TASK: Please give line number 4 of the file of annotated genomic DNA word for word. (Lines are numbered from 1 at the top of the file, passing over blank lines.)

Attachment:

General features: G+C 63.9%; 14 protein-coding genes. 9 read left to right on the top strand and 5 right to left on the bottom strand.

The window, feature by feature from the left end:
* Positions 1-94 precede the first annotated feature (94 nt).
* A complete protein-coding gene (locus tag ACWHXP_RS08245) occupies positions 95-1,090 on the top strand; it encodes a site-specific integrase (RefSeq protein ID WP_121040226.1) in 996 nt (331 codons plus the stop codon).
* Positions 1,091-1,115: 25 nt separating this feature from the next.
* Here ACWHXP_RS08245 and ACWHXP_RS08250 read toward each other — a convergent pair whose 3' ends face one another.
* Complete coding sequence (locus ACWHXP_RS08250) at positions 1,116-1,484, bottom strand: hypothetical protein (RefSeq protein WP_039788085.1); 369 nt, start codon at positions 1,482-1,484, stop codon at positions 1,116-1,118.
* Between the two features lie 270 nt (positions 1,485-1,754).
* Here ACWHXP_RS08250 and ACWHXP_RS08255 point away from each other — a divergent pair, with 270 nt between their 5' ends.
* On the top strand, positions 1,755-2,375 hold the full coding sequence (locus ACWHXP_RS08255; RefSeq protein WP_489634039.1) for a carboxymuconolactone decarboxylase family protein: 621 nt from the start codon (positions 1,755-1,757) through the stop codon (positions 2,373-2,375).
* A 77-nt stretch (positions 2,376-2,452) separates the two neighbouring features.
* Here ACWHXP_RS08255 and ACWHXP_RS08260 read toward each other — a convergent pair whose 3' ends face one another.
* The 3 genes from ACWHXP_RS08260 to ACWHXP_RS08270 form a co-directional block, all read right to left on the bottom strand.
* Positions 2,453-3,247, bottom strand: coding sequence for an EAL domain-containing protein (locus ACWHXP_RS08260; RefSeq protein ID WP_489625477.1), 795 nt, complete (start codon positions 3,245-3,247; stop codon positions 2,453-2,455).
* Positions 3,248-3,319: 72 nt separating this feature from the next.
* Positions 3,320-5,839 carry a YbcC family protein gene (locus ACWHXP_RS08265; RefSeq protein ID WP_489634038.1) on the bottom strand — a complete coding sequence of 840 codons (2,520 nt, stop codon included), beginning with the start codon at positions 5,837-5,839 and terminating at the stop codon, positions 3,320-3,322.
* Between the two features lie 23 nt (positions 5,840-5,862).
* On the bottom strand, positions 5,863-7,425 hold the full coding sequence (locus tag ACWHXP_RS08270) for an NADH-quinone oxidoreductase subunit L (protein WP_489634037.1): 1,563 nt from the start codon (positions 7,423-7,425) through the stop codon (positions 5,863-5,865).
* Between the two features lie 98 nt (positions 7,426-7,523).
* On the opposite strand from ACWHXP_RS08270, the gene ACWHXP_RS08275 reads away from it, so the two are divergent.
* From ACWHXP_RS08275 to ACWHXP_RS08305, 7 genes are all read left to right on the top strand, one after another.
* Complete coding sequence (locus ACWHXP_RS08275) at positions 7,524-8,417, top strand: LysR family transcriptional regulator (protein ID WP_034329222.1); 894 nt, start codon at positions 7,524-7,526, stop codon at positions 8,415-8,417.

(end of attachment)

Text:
* A complete protein-coding gene (locus tag ACWHXP_RS08245) occupies positions 95-1,090 on the top strand; it encodes a site-specific integrase (RefSeq protein ID WP_121040226.1) in 996 nt (331 codons plus the stop codon).